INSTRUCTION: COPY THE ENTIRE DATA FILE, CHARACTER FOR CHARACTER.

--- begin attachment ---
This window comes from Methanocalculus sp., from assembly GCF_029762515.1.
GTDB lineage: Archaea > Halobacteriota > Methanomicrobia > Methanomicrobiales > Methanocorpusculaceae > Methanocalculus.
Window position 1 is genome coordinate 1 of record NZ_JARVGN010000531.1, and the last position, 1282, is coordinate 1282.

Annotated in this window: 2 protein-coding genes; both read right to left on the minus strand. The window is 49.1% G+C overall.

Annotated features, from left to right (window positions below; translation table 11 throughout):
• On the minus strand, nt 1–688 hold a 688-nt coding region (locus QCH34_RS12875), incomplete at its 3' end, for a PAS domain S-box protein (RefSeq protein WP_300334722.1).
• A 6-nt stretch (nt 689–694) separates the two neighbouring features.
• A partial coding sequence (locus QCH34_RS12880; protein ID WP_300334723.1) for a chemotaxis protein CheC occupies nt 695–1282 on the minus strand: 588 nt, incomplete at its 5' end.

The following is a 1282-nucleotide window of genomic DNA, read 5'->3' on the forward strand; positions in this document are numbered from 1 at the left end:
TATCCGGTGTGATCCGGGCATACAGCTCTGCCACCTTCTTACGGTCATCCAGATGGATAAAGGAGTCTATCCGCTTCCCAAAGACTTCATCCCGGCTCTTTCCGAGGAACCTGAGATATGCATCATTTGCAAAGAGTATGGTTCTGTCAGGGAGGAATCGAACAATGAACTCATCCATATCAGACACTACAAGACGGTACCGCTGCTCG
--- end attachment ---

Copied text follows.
This window comes from Methanocalculus sp., from assembly GCF_029762515.1.
GTDB lineage: Archaea > Halobacteriota > Methanomicrobia > Methanomicrobiales > Methanocorpusculaceae > Methanocalculus.
Window position 1 is genome coordinate 1 of record NZ_JARVGN010000531.1, and the last position, 1282, is coordinate 1282.

Annotated in this window: 2 protein-coding genes; both read right to left on the minus strand. The window is 49.1% G+C overall.

Annotated features, from left to right (window positions below; translation table 11 throughout):
• On the minus strand, nt 1–688 hold a 688-nt coding region (locus QCH34_RS12875), incomplete at its 3' end, for a PAS domain S-box protein (RefSeq protein WP_300334722.1).
• A 6-nt stretch (nt 689–694) separates the two neighbouring features.
• A partial coding sequence (locus QCH34_RS12880; protein ID WP_300334723.1) for a chemotaxis protein CheC occupies nt 695–1282 on the minus strand: 588 nt, incomplete at its 5' end.

The following is a 1282-nucleotide window of genomic DNA, read 5'->3' on the forward strand; positions in this document are numbered from 1 at the left end:
TATCCGGTGTGATCCGGGCATACAGCTCTGCCACCTTCTTACGGTCATCCAGATGGATAAAGGAGTCTATCCGCTTCCCAAAGACTTCATCCCGGCTCTTTCCGAGGAACCTGAGATATGCATCATTTGCAAAGAGTATGGTTCTGTCAGGGAGGAATCGAACAATGAACTCATCCATATCAGACACTACAAGACGGTACCGCTGCTCG